- Mechelle Voepel, espnW.com
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I'm pretty sure the only way Thursday could get any better is if there were two amazing, supernatural and inexplicable breaking news announcements: Cookies are extremely good for you ("Eat At Least 10 a Day!") and Molly Ivins will be filing a once-a-week column from heaven ("So I bumped into Susan B. Anthony and Rosa Parks after the Patsy Cline concert ")
Short of that, I'm willing to settle for just watching No. 1 Duke versus No. 2 North Carolina at sold-out Carmichael Auditorium (ESPN2, 7 p.m. ET).
There are a lot of numbers to toss out for this blockbuster. We already mentioned 1 and 2, their rankings in both polls. Then there's 24-0. That's both teams' record as the last two undefeateds in Division I women's basketball.
There's 5-0, which is North Carolina's winning streak against Duke coming into this game. And 12-0, which was Duke's winning streak against Carolina before that.
How about 70th? That's what this game is in the series between the two rival schools that everyone knows are about eight miles apart.
"One" is the number of national championships between them in women's hoops. Of course, that belongs to Carolina, which made its second Final Four last season but lost in the semifinals to Maryland. The Terps then thwarted Duke in the Blue Devils' second NCAA title game and fourth trip to the Final Four.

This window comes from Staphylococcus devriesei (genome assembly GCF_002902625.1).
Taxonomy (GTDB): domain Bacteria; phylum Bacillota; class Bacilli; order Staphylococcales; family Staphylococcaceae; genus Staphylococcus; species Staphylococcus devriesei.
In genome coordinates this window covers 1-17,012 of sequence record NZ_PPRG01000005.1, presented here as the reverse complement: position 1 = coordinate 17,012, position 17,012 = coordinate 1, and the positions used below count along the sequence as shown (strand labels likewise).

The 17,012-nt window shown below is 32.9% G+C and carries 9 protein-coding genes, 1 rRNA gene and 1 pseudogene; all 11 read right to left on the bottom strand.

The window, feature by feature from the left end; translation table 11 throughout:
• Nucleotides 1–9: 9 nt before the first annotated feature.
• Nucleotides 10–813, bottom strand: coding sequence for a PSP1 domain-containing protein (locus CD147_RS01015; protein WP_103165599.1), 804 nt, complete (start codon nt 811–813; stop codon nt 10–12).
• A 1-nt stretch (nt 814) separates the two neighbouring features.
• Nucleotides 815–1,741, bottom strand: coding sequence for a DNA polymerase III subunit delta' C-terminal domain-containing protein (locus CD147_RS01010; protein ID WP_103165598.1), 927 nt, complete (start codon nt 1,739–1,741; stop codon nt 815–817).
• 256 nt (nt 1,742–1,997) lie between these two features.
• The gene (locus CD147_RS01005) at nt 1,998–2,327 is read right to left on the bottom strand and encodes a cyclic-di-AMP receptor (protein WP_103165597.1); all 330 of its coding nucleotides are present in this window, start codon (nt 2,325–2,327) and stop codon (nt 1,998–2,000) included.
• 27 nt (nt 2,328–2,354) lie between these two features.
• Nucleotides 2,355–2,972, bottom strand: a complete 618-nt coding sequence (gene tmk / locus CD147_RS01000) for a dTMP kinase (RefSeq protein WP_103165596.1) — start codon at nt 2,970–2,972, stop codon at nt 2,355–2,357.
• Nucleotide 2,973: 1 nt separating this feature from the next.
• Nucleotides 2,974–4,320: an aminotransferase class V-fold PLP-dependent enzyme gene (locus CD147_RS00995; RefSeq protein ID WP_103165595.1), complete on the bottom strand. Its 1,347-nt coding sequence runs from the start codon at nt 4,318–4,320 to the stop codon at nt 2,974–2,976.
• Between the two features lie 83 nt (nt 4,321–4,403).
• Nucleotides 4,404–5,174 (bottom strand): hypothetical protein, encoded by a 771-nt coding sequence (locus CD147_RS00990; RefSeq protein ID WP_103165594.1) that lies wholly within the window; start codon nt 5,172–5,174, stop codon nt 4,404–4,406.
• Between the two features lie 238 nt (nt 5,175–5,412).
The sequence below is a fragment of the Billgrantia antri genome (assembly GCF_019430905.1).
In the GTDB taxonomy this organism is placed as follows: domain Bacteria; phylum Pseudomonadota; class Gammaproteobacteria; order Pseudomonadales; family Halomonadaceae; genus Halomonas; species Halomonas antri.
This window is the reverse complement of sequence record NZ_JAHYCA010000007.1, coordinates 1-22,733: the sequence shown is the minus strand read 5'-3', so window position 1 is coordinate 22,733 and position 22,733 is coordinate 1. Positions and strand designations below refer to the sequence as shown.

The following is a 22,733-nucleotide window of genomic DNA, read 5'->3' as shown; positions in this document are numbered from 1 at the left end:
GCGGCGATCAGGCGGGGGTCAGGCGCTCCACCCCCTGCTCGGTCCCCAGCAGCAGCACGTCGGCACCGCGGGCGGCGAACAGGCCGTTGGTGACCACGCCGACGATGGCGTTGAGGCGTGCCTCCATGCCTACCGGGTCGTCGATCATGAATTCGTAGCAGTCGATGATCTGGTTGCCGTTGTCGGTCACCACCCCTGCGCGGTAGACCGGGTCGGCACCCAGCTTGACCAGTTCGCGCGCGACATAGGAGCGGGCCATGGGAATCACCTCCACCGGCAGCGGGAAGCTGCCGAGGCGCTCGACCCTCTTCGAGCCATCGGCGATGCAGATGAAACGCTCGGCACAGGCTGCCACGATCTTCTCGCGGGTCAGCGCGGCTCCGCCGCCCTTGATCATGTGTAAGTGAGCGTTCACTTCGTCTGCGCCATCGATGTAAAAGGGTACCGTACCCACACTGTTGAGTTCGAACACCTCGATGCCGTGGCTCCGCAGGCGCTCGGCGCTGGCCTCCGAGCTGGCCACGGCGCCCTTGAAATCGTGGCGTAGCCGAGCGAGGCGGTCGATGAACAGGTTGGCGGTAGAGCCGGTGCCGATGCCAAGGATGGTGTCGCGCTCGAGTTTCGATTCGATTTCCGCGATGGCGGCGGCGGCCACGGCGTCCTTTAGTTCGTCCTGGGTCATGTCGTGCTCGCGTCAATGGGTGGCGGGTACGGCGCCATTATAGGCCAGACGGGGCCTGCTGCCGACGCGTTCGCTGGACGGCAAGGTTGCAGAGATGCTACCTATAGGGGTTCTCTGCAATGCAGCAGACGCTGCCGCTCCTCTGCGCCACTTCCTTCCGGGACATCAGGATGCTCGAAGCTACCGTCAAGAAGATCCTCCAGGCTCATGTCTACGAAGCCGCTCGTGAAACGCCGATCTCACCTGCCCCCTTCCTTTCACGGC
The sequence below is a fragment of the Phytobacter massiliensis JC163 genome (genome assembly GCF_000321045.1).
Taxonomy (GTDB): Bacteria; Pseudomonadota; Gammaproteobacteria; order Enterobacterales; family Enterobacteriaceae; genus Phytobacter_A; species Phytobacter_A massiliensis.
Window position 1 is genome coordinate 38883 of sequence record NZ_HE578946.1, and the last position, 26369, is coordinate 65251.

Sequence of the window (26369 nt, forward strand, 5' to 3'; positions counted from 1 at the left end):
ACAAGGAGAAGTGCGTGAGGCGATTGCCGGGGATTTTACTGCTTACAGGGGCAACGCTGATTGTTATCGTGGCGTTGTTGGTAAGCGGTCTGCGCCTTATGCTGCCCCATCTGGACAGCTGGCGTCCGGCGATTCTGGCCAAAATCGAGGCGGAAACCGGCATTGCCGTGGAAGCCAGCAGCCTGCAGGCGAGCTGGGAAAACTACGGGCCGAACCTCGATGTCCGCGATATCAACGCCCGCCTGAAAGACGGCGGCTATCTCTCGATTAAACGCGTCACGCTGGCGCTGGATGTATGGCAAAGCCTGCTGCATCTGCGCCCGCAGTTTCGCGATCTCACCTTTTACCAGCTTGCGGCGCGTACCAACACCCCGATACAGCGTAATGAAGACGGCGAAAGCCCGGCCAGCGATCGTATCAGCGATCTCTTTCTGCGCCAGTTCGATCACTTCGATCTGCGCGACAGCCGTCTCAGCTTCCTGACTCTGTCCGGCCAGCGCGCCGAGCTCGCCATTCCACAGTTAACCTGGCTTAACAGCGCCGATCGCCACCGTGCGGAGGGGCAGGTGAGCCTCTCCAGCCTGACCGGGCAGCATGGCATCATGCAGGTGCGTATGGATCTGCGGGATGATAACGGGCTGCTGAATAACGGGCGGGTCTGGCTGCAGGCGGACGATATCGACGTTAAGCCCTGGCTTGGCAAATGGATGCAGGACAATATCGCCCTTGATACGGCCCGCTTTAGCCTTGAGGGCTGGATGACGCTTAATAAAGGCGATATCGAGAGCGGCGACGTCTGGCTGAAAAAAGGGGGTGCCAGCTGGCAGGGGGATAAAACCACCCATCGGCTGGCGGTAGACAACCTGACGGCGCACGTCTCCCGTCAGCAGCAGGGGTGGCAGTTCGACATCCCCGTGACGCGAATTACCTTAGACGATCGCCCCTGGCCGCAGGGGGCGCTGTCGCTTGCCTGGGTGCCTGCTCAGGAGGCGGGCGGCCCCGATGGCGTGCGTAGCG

When the schedules came out before this season, it was reasonable to assume these two -- powerhouses that they are -- wouldn't meet in February with perfect records. It meant -- among other things -- that both would have to get past Maryland and Tennessee, plus Carolina would need to top UConn.
Yet all that happened, and here we are on "Rivalry Week" with all eyes on a matchup that is heated and emotional and just plain crazy fun in every sport the schools play.
There are those rivalries of great mutual respect, of deep feelings of camaraderie, of a shared legacy of greatness you know, the Martina Navratilova-Chris Evert kind.
Then there are those rivalries in which the contestants might say exactly what they feel or they might not, but regardless nobody's fooling anybody. They just want to beat the living crap out of each other.